UConn School of Public Policy (SPP) Master of Public Administration (MPA) alum Michelle Skowronek (MPA ’22) is currently in Cairo, Egypt. We recently caught up with Michelle to discuss her continued commitment to environmental sustainability and how she ended up in Cairo!
I come from a first-generation lower income status household, so as soon as I was able to afford to, I started to travel and explore. I’ve enjoyed every country that I’ve been to but once I arrived in Cairo, I saw that it had everything that I needed to be satisfied with my life. Most importantly, I saw the potential in Egypt.
Once I started to meet people here, one conversation topic always came up in the discussions. Everyone agrees that Egypt has all of the materials to become a successful country, they just wish to see that progress within our lifetime. I completely agree with this. There is a greater amalgamate of all different types of individuals here than I have ever experienced.
The creativity, ambition, and community here is unlike anything else in the world, and Egyptians themselves will say that living here is like a movie. “Like a movie” doesn’t mean that we are disassociated from reality, it means that every day provides remarkable opportunities for everyone here simply because of the physical urban proximity we have to each other on a daily basis, the culture of community, charity and humor, and the eagerness most people have here to try new things. While there is still financial poverty in many places, especially in the rural areas, Egyptians say that there is a different kind of wealth that you can only experience living here. I feel it, and I agree with it completely. So Cairo is very much my home now and I am honored to use the skills I have now to make it better.
Community here doesn’t require any building – it is already here for you as soon as you arrive. Once you meet one person, you are then introduced to their forty other friends and family and then their cousins and then the cousins’ friends, and soon everywhere around Cairo is considered your home. Actually, it only took two weeks for me to discover friends who are sustainability specialists, photovoltaic engineers, authors and urbanists, just to name a few similar careers to my own.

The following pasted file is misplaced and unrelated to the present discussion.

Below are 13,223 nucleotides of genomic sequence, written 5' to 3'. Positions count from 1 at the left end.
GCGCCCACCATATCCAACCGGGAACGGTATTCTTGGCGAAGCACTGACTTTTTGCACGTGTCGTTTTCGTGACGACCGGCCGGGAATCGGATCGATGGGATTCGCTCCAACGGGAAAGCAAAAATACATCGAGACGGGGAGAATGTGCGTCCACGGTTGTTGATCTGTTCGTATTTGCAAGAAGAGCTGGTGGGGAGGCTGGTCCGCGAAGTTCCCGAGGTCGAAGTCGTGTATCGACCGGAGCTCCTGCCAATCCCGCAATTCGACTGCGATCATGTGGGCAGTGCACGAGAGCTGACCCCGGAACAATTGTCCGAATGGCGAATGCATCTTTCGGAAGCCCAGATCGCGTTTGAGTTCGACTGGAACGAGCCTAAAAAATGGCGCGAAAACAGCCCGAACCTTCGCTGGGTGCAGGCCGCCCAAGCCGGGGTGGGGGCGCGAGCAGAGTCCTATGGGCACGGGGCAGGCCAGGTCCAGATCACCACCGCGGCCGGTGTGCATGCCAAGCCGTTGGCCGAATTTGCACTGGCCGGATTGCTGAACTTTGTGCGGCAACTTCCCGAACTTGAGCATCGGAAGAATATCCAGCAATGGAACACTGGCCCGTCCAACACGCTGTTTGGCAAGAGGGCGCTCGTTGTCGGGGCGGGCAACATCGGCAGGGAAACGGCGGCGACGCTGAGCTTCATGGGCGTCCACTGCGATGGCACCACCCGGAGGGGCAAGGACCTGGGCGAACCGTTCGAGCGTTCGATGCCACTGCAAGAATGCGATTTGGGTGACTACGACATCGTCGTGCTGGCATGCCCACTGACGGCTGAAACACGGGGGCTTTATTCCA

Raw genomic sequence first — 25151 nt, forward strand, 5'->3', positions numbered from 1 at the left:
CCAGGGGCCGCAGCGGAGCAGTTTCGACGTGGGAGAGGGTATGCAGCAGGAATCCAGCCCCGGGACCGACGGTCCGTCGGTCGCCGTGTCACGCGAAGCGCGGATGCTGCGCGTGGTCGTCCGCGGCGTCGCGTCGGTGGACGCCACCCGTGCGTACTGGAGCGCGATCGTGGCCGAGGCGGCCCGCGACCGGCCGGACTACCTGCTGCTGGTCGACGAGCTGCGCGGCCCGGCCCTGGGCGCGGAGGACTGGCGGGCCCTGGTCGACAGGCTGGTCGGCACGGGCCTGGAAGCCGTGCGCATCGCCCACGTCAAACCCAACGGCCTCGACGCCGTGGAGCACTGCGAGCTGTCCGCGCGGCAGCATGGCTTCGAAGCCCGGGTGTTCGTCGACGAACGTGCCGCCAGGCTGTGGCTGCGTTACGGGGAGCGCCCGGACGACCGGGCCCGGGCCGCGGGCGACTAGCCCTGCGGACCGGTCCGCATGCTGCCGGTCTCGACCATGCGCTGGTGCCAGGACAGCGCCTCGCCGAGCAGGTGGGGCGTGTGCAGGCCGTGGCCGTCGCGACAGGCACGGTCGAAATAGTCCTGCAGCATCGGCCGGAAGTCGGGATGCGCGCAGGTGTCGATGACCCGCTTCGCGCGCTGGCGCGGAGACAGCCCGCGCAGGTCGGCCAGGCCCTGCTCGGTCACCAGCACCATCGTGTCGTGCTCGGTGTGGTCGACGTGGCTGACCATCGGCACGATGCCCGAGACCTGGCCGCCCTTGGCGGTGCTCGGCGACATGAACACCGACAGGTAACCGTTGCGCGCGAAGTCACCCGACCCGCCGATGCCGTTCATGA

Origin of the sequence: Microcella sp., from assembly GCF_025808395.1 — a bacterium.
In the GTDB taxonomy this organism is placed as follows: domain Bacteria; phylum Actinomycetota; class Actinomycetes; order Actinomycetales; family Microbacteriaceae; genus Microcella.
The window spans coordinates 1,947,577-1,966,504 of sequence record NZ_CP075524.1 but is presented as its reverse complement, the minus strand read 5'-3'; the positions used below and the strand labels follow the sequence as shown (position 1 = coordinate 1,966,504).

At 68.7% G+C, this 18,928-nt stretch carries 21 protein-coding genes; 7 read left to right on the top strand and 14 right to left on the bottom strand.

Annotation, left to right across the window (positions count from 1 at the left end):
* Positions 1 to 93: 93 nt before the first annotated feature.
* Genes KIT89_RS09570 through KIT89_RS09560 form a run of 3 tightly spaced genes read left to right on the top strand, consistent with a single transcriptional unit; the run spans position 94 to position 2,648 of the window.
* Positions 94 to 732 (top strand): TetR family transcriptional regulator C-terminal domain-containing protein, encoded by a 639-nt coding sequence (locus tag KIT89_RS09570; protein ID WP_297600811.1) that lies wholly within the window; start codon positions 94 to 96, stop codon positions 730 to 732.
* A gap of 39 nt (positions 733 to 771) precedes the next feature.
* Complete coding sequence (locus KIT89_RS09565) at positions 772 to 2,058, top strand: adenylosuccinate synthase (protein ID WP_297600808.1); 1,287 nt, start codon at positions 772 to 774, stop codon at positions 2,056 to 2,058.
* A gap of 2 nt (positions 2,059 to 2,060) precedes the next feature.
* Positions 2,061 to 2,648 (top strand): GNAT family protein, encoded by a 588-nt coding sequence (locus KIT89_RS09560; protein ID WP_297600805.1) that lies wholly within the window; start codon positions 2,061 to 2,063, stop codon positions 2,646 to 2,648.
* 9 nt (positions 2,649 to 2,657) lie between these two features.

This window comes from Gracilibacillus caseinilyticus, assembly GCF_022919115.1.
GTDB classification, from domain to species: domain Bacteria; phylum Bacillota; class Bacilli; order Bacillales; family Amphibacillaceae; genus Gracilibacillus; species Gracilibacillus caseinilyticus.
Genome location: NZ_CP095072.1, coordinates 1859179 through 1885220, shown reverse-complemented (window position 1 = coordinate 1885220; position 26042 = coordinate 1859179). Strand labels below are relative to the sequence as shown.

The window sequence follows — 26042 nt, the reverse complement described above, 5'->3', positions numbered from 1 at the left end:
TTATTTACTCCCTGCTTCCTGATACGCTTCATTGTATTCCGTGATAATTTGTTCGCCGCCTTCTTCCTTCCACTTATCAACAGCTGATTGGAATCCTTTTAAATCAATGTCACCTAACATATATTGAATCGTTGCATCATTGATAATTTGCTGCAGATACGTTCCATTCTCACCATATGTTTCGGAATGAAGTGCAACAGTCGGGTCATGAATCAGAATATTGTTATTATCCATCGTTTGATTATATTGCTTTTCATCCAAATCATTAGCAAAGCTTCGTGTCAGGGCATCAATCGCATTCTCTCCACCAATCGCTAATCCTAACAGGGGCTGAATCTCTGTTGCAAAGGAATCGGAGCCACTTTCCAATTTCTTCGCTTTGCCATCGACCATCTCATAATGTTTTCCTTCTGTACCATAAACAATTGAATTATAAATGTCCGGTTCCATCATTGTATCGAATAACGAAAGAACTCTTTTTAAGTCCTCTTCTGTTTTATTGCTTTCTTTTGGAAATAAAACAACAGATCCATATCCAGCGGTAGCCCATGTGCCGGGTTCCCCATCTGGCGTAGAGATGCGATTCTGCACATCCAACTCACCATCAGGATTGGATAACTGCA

During my free time I am eating, laughing with friends, staying up until 5am on the side of the road drinking coffee and dancing (sleeping is uncommon here, you can have a business meeting or dentist appointment at 1am and it is normal). I am really living life as it is meant to be lived.
In my professional career, I’ve joined a sustainable waste management supply chain solution startup developed by Mr. Tamer Youssif. I’m using the skills I’ve learned at SPP to assist with crowdfunding, grant-writing and stakeholder management. I’m also assisting Triple M Farm with educational volunteering projects to provide students a road to careers in sustainability. I really just want young people to know that regardless of their abilities, there are always career options in sustainability, be it on the technical side or on the creative side. In addition to this, I am a freelance researcher, proofreader and ghost-writer.
Most of everything that I utilize in my professional life now I learned at SPP. I write memorandums, take meeting minutes, and I’m able to articulate what I know fluently and coherently to people who are not professionals in this field. I know how to collect and manage data. Overall SPP has taught me how to be organized and confident in my personal and professional life.
[We asked Michelle about how she ended up lecturing at the Egyptian Chinese University after seeing a recent LinkedIn post. She added the following to her update.]
I was eating dinner with my friend’s family and discussing my academic and professional experience when one uncle suggested we go up to meet his friends at Triple M Farms in Ismaila. The trip there was extremely enlightening and the individuals I met also work at the Egyptian Chinese University. After an interview, I was given this opportunity to introduce sustainable design and community development to engineering students. There was no position like this previously so I am excited to bridge the gap between engineering and sustainable creativity.